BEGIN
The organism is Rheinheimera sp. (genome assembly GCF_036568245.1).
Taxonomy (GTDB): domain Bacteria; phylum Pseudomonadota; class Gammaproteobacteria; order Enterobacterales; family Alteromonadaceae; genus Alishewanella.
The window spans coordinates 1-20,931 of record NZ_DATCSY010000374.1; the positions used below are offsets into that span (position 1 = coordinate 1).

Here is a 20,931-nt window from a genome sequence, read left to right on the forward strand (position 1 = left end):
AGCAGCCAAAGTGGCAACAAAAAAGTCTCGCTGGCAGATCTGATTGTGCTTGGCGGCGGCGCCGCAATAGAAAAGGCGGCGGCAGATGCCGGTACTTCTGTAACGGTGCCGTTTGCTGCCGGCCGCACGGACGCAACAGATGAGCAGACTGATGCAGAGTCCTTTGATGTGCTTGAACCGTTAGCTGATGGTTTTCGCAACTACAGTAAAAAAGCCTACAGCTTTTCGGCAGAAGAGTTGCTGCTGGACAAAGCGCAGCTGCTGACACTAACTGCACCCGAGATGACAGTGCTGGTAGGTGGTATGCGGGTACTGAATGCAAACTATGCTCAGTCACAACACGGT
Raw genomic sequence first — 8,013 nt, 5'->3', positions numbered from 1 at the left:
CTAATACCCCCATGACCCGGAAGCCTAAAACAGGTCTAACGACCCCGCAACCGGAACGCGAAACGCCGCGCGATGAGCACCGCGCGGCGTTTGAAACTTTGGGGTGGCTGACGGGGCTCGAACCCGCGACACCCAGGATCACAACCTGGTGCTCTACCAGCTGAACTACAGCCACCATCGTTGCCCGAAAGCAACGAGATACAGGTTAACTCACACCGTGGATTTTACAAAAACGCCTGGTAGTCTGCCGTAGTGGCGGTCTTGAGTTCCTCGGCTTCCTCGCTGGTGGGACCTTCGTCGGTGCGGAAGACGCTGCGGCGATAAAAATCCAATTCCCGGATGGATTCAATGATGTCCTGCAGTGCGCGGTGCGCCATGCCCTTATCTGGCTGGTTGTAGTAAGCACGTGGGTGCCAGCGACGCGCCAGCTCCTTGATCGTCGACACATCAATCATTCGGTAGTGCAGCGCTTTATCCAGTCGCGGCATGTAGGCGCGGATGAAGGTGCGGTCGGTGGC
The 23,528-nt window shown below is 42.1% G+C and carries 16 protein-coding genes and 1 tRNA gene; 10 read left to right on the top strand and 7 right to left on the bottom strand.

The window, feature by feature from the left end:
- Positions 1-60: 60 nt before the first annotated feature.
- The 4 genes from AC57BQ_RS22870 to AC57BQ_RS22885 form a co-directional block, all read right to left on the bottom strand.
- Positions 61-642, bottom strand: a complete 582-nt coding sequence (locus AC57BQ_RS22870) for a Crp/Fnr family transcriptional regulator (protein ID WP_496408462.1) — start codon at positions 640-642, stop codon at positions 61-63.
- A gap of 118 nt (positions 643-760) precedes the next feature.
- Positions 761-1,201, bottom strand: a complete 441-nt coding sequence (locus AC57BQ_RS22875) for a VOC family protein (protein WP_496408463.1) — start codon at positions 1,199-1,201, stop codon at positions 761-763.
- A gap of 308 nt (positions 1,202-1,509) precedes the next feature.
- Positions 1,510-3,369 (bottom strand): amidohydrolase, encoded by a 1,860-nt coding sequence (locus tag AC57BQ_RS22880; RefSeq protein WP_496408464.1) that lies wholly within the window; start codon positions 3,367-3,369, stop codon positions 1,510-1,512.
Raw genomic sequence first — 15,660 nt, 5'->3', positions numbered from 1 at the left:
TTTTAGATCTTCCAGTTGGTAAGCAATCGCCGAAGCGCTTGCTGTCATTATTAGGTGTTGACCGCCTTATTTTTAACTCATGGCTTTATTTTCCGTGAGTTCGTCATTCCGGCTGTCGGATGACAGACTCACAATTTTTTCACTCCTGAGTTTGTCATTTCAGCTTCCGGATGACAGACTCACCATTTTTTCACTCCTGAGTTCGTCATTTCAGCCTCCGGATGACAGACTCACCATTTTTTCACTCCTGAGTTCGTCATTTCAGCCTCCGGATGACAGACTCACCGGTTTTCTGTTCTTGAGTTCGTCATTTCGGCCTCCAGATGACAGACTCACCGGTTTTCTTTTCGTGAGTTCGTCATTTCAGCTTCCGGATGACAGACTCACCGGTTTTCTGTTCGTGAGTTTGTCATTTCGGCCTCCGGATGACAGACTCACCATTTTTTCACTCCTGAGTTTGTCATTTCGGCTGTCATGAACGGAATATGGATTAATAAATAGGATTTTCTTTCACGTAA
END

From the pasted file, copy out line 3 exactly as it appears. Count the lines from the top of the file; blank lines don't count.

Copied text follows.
The window spans coordinates 1-20,931 of record NZ_DATCSY010000374.1; the positions used below are offsets into that span (position 1 = coordinate 1).